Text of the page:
Solved Synology Enthusiasts Chime In

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Solved Synology Enthusiasts Chime In

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I do not own any Synology products at this time. I do have my eye on the DS920+. I currently have a TVS-671-i5. In 5 years, I've had ZERO issues with it. It has 6 4TB WD Red drives in RAID 10 (I'm not here to discuss RAID and I'm not changing it, I did my testing). I use the NAS for Plex, backups, file server and whatever I want to play with next (VMs mostly).

Am I happy with QNAP hardware? You bet!! 👍 Am I happy with QNAP? Not so much. 👎

I'm nearly out of space and I need a backup. So, I am upgrading my 6 4TB drives to 8TB and I'll use the 4TB (at least for now) for backup. I looked at a TR-004 (USB expansion, $199) but that really doesn't seem right. I thought I could get a 4-bay NAS for an extra $200-$300. My only real requirements are dual 1Gbe and an acceptable CPU. QNAP has a couple of really good choices (TS-451+ and TS-453be) . I decided to check Synology options. The DS420+ and DS920+ are good options. The DS920+ is better value for sure. It's an overkill for a backup NAS, but it might be a good way to get acquainted with Synology. It looks like it might be a good Plex server if need be.

Out of curiosity, I shopped for a replacement for my TVS-671 (this NAS rocks BTW) and come up with TVS-672N (Monster). I found NO Synology equivalent. Am I missing something? And what's the deal with the M.2 slots, are they cache only? What good is cache with a 1 or 2Gbe connection? VM? On a slow CPU and limited memory? I don't get it. On QNAP, I can load my apps on nvme ssds, create a raid 1/0 volume, use it as cache or tiered storage.

I tell myself they are two different schools of thought and that is fine. However, that leads me to Synology is WAY overpriced. Synology is missing out when it comes to users that want higher end equipment and flexibility. (Soldered memory chips?, really?) I looked for 5Gbe or 10Gbe and found an 8-bay with a chip suitable for a can opener (great file server for an office).

I might buy a Synology because I like to learn and they deserve a look. While I believe the DS420+ would do the trick,it seems like the DS920+ is a much better value. However, I'm on the fence. If Synology made (apparently they don't) an acceptable replacement for my current NAS, it would probably cost $3000 or more, so why bother at all with Synology? Synology can't even replace my 5 year old NAS, that's just sad.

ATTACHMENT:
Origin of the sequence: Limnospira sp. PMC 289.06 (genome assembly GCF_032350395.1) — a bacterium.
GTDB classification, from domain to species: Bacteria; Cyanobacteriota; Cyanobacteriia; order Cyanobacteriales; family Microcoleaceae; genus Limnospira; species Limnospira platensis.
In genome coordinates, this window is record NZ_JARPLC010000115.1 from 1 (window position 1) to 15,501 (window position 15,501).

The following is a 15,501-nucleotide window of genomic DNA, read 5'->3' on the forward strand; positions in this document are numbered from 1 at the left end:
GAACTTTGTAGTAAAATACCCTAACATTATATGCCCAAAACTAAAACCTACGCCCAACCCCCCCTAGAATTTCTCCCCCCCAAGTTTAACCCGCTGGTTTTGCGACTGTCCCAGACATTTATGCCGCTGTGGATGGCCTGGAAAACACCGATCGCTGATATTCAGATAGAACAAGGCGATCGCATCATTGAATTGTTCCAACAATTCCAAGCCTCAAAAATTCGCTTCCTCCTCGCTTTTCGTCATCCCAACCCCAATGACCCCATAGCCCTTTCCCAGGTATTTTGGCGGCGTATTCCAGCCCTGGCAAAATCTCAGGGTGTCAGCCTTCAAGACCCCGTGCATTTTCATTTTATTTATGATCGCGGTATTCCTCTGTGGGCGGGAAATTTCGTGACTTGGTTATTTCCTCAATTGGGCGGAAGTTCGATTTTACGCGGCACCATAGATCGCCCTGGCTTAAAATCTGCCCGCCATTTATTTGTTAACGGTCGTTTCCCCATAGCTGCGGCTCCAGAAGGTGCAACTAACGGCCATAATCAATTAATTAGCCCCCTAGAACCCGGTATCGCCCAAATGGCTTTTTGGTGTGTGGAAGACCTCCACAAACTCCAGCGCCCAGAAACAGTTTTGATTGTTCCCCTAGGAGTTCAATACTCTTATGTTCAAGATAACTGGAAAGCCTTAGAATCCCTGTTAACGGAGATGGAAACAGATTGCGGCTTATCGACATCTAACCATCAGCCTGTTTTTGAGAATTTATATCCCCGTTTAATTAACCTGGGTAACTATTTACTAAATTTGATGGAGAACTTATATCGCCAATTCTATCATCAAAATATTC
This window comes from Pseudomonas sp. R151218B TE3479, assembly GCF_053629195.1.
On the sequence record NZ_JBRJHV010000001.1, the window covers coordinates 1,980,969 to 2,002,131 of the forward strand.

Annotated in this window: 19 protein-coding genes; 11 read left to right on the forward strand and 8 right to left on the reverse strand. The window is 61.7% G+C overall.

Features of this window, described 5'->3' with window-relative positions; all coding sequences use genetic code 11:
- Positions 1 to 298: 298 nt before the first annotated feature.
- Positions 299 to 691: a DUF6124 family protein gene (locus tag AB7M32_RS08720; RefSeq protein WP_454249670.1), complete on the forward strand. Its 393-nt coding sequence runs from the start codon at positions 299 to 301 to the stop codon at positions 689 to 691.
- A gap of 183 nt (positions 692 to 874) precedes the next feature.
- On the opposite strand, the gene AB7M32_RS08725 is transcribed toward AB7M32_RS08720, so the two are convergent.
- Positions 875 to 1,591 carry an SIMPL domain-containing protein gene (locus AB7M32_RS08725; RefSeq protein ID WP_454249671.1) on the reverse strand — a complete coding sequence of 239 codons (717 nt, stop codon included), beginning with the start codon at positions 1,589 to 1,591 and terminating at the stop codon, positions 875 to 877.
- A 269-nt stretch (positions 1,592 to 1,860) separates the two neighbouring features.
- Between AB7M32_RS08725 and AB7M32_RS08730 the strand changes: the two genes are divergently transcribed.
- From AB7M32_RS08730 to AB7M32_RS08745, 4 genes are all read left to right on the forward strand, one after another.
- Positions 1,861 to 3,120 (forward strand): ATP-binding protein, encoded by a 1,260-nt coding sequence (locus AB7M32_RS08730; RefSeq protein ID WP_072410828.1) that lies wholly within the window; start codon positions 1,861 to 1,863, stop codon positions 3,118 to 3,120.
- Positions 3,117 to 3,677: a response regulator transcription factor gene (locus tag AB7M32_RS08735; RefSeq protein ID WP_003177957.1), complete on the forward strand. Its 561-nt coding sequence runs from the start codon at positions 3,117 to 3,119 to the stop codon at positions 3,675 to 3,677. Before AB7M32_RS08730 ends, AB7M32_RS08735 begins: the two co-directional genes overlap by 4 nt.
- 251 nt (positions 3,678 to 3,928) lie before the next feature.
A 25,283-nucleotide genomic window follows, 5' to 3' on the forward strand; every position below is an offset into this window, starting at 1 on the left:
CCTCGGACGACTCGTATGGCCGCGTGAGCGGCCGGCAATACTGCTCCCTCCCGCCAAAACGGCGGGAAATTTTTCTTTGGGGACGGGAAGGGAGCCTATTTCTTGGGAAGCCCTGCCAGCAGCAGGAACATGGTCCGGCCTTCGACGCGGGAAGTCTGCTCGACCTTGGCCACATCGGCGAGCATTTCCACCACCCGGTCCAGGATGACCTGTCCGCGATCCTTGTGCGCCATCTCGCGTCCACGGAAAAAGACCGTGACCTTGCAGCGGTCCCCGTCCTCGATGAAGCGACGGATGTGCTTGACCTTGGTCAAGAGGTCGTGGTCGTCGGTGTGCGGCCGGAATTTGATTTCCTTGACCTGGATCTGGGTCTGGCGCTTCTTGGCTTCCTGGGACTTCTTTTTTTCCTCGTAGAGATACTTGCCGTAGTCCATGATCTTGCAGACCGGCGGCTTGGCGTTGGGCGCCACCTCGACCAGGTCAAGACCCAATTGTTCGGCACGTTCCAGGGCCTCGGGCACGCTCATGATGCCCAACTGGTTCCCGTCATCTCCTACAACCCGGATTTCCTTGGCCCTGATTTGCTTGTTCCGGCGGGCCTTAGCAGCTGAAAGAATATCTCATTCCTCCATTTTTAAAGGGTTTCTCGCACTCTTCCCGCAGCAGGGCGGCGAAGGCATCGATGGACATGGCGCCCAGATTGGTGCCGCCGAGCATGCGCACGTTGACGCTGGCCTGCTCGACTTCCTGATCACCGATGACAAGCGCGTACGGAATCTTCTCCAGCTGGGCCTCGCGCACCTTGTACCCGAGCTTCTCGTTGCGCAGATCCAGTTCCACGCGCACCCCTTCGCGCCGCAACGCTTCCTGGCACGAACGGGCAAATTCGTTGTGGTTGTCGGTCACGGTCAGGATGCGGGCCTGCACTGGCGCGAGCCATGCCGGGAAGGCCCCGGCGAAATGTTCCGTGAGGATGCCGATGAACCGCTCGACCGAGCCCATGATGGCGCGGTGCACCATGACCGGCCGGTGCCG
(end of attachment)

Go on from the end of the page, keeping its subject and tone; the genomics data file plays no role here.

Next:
If anyone has valuable feedback, it would be welcome. I really would like to ditch QNAP.
 
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The DS920+ is better value for sure. It's an overkill for a backup NAS, but it might be a good way to get acquainted with Synology.
Yes it is overkill. For backup you would be better served with a j-series. A plus-series should be your primary NAS.
 
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Hi,

I agree that a plus series is an overkill for backup. However, for you coming from such a fast NAS (as you describe it), a j series will be a death sentence :)

I have one and it’s really slow (I use it for backup). If you have the budget and you’re going to (try to) use it for more than backup then maybe a value series is a good starting point or the single bay 118 (I have it and I really like it). Just understand the limitations. VM, Docker, transcoding, etc…

You might try that until you decide to move over to this side. I believe you will :)
 

Rusty

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Recommend you stay on qnap. Horsepower is more important to you in the long run and with Syno you will lock yourself in an underpowered, more expensive device that will in the end be a disappointment. Maybe best to look past your qnap problems (software side) and go with it. If you wanna try Syno a used unit might be a bit less disappointing option.
 
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Recommend you stay on qnap. Horsepower is more important to you in the long run and with Syno you will lock yourself in an underpowered, more expensive device that will in the end be a disappointment. Maybe best to look past your qnap problems (software side) and go with it. If you wanna try Syno a used unit might be a bit less disappointing option.

Thanks for the response. It is appreciated. Hopefully my current NAS (not sure why we still call them NAS) last another 5 years.

I may still purchase a DS920+ just for the knowledge gained. It will just be an overpowered NAS for backup (that I can play with). Rumor has it, Synology can run Ubiquiti (Docker) UNMS and if that's the case, I might not be disappointed. I'm a retired network engineer, so it's in the blood. Horsepower is addicting (and so is flexibility). I built a water cooled PC with a 5960x and duel 980TIs 4 or 5 years ago, so I might consider building my own NAS when the time comes.